The DOL explicitly calls the deposit of the entire plan account with the IRS in a "100% income tax withholding" as unacceptable. Some employers have done this in the past. The DOL now identifies this option as a violation of ERISA's fiduciary requirements.
For the benefit of plan fiduciaries terminating a defined contribution plan, the search steps should be documented. The new guidance can be the basis of a good checklist.
The Department of Labor (DOL) and Internal Revenue Service (IRS) have been focusing on the timeliness and accuracy of contribution and loan repayment deposits for the last ten years and will examine those transactions closely during an audit. Plan Sponsors and Trustees are responsible for ensuring the timeliness and accuracy of deposits. The most effective way to ensure that standards are met is to implement internal controls with set procedures. Examples of procedures are:
1. Frequent payroll reconciliations - once a month (or every pay period), prepare a reconciliation of the payroll record totals to the total checks or ACHs issued, where any discrepancies are researched and resolved.
2. Deposit with each payroll – make a practice of making a deposit every payroll period.
3. Review and sign off on manual input – If the contributions and loan repayments are being input manually on the vendor website, conduct a second review to ensure that the amounts input are correct by Participant and by source.
4. Reconcile totals with each pay period – with each payroll period, pull control totals from the payroll records to compare to the totals on the input at the vendor website, whether manual or electronic input.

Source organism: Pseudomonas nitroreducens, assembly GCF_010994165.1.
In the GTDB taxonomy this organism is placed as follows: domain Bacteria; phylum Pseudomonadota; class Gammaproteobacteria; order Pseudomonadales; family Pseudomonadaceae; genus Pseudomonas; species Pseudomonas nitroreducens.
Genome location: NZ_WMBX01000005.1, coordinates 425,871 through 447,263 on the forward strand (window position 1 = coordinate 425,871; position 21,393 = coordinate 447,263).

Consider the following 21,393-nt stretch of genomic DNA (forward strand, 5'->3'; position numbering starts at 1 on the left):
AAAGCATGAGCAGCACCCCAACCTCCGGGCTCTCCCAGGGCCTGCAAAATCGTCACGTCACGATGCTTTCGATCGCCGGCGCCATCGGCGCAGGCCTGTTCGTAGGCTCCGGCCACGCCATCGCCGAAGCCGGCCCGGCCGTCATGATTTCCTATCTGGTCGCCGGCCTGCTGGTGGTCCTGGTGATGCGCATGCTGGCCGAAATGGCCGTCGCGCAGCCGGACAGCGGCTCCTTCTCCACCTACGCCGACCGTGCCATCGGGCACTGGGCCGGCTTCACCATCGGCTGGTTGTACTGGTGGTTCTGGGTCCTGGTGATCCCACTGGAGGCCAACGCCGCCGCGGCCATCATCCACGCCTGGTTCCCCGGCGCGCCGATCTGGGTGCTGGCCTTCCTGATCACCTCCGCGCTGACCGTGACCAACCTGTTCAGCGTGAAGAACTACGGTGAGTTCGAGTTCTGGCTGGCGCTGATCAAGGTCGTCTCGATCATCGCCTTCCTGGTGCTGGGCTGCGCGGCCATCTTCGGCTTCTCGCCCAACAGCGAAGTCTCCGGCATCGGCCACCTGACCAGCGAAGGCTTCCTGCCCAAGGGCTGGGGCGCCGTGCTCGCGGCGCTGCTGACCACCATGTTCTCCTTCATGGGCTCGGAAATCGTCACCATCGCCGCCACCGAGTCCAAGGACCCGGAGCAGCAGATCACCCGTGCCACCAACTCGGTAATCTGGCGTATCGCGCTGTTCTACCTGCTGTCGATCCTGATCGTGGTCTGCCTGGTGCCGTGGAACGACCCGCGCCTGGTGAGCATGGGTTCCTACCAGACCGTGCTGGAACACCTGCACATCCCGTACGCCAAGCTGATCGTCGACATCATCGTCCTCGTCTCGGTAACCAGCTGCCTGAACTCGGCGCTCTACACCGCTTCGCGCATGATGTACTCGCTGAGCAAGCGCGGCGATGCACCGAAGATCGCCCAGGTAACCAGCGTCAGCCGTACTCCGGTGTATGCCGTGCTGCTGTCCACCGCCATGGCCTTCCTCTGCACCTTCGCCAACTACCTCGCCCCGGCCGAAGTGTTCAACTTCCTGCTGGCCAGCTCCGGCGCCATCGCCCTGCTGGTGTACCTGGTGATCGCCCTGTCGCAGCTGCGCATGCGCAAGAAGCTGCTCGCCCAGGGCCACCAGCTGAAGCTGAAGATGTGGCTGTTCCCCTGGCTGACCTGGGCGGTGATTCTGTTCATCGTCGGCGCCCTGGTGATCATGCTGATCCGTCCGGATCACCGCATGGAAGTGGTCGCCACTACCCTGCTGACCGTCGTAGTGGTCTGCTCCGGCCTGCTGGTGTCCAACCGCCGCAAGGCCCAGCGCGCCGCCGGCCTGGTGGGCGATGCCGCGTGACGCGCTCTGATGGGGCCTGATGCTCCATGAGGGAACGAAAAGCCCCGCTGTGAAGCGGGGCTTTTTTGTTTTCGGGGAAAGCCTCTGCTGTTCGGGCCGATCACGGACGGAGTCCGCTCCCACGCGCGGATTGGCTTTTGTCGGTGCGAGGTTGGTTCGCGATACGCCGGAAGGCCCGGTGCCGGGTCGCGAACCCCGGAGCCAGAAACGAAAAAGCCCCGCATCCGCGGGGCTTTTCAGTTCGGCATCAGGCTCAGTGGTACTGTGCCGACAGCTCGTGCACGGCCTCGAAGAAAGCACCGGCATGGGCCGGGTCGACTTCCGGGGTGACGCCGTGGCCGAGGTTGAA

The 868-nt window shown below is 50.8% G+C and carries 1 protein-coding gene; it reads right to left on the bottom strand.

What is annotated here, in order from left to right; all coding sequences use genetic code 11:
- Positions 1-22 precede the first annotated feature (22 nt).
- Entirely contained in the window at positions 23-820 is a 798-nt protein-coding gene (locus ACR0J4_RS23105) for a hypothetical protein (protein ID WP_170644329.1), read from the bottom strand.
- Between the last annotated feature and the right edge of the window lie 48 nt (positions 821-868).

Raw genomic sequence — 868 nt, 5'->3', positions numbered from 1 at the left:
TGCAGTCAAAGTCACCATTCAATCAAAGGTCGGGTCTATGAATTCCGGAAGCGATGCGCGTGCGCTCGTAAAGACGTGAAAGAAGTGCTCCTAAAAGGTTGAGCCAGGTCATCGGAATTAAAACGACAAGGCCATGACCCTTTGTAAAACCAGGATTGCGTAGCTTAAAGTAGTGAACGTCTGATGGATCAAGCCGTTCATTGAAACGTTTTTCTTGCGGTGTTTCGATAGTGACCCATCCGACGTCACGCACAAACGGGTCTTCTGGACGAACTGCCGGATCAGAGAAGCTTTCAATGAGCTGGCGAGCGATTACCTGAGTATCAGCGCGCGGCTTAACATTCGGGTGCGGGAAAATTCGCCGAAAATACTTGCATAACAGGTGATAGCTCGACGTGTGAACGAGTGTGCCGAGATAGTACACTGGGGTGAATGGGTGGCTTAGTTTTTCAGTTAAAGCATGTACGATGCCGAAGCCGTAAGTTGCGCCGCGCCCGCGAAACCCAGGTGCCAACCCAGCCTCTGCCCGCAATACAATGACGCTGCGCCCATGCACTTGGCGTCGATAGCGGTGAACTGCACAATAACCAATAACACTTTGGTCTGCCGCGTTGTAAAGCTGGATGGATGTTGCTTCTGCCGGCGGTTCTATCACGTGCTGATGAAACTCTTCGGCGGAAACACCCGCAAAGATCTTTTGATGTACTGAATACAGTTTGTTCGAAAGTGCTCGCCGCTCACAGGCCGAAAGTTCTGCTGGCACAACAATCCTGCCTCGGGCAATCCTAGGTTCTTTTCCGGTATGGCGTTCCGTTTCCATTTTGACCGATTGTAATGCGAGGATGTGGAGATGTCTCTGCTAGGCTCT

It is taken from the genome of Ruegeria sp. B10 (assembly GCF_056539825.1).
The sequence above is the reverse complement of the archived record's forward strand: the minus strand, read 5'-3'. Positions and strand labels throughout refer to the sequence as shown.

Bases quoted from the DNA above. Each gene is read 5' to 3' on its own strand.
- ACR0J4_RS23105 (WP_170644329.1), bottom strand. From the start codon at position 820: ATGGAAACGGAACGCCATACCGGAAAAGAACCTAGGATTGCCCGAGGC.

5. Annually, review total deferrals per the W-3 to a list of payroll periods with the pay date and related deferral amounts – make sure the totals agree, with any discrepancies researched and resolved. Compare payroll dates to actual deposit dates and research any delayed deposits.
6. Cross-train employees on payroll deposit procedures – ensures that deposits are not delayed if the employee with primary responsibility is out on vacation or ill.
What is a late deposit? The DOL has issued guidance for “small” plans for the timing of payroll deposits, but has not yet issued the same guidance for “large” plans. The Plan Sponsor is expected to segregate the funds from company accounts as soon as administratively possible. This timing can vary depending on the company but generally the DOL and the IRS expect the Plan Sponsor establish a consistent pattern of submitting the payments to the investment provider.
Determining whether your Plan is a “small” or “large” plan is a year-to-year determination based on the number of participants as of January 1st for the year in question. A Participant is defined as any employee who is eligible to be in the Plan, regardless of whether he actually has a balance, plus any terminated employees with a balance. In general, a Plan with over 100 Participants is considered a “large” plan and the DOL will consider many factors in determining whether deposits have been made as soon as administratively possible, including reviewing historical deposit dates. For “small” plans, the DOL has provided a safe harbor of seven business days for deposits. Any deposit outside that timeframe is considered late, absent a compelling reason for the delay.
The internal controls necessary to ensure the Plan’s compliance should be designed to meet your company’s specific circumstances. Many contribution errors may be self-corrected. However, should the DOL or IRS uncover deposit timing errors or missed deposits upon audit, the penalties may be substantial.
The correction of late deposits is outside the scope of this article. If you discover late deposits, we urge you to contact your Third Party Administrator for assistance as soon as possible.
Aug 21, 2014 --- Many small business owners in the U.S. have trouble focusing on their own retirement preparedness, despite generally high levels of personal wealth and financial savviness. ---